Are Portland police officers rude?
PORTLAND, Ore. - At least 97 people thought Portland police officers were rude and used foul language in 2011, as that behavior topped the list of complaints filed by the public against officers.
The City of Portland's Independent Police Review released its annual report Friday on complaints received from the community. According to the report, the IPR received 426 complaints last year about Portland officers, an increase of more than 10 percent from 2010. After rude behavior, the second most common complaint filed by 89 people was for an inadequate action or assistance from police.
"Obviously we're concerned about that, but again it's in the context of 450,000 contacts," said Lt. Robert King, spokesman for the Portland Police Bureau. "There are times when a situation is dangerous or it's tense, and we have to be very direct. We have to give people explicit directions. But more and more I think today we try to take our time in every situation we're in. Review it, evaluate it, assess the situation."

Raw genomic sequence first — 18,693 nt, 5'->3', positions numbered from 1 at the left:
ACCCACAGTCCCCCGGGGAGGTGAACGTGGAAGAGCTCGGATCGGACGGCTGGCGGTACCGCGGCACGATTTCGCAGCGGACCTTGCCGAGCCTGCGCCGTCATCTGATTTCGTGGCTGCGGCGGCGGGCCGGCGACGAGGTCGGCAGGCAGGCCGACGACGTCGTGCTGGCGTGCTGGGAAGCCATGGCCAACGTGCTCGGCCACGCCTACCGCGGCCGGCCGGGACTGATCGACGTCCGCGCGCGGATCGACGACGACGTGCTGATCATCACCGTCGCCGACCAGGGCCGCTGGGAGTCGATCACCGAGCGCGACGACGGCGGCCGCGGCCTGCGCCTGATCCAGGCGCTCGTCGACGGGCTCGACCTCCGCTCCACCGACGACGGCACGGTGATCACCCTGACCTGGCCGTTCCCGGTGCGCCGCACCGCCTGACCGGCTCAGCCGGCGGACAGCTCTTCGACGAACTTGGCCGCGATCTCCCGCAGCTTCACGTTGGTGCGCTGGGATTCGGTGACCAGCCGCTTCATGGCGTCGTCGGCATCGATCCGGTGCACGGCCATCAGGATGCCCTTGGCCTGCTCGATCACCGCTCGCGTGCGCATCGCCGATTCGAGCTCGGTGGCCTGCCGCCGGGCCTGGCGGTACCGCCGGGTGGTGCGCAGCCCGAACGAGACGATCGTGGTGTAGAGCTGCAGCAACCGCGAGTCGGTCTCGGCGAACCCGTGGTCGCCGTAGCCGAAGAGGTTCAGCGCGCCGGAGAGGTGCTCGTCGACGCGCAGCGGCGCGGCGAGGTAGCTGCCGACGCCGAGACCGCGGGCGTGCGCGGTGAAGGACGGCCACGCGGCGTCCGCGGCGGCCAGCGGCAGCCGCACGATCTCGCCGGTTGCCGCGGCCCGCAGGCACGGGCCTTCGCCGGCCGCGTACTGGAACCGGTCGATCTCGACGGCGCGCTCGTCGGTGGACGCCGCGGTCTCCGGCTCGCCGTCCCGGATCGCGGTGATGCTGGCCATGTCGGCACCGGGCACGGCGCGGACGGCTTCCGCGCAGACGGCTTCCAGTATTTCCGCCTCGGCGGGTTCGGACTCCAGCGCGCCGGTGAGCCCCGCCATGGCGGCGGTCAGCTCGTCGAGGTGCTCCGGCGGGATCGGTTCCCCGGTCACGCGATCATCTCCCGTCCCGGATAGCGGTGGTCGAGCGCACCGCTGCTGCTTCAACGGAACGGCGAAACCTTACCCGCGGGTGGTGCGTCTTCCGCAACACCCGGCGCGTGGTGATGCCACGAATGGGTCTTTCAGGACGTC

According to King, police officers are permitted to use foul language as long as there is a purpose, such as gaining a person's attention. Officers are not allowed to insult a person.
"We expect our officers to be professional with the people they encounter in every situation," he said.
Sixty-three people complained of excessive force, representing a 50 percent jump from 2010 when the IPR received 42 force complaints. Nine police officers received multiple complaints about force.
"There are occasions where officers have to because of the kind of work that they do," King said. "Because they're making arrests they have to use force in certain circumstances or certain cases. When they do there's training that they're held to and policy that they're held to.
"We arrest on the order of about 30,000 people every year. ... We pay probably today more attention to our use of force and complaints about force than we ever have before. We take it very seriously because it's very impactful to the individual, to the community, to our legitimacy in the community."
Other common complaints referenced an unjustified arrest or citation (51 complaints) or inadequate communication (34 complaints)
Nearly three out of every four complaints were dismissed by the IPR. But of the cases investigated, 23 officers were disciplined for misconduct.
Two officers were fired in relation to complaints against them, while three additional officers resigned or retired while under investigation sparked by a complaint. Ten officers were suspended without pay. Five received a letter of reprimand. Six were sent to counseling.
Portland police officers' response to Occupy Portland's demonstrations, marches, and two downtown encampments led to 14 community complaints, but also 53 community commendations.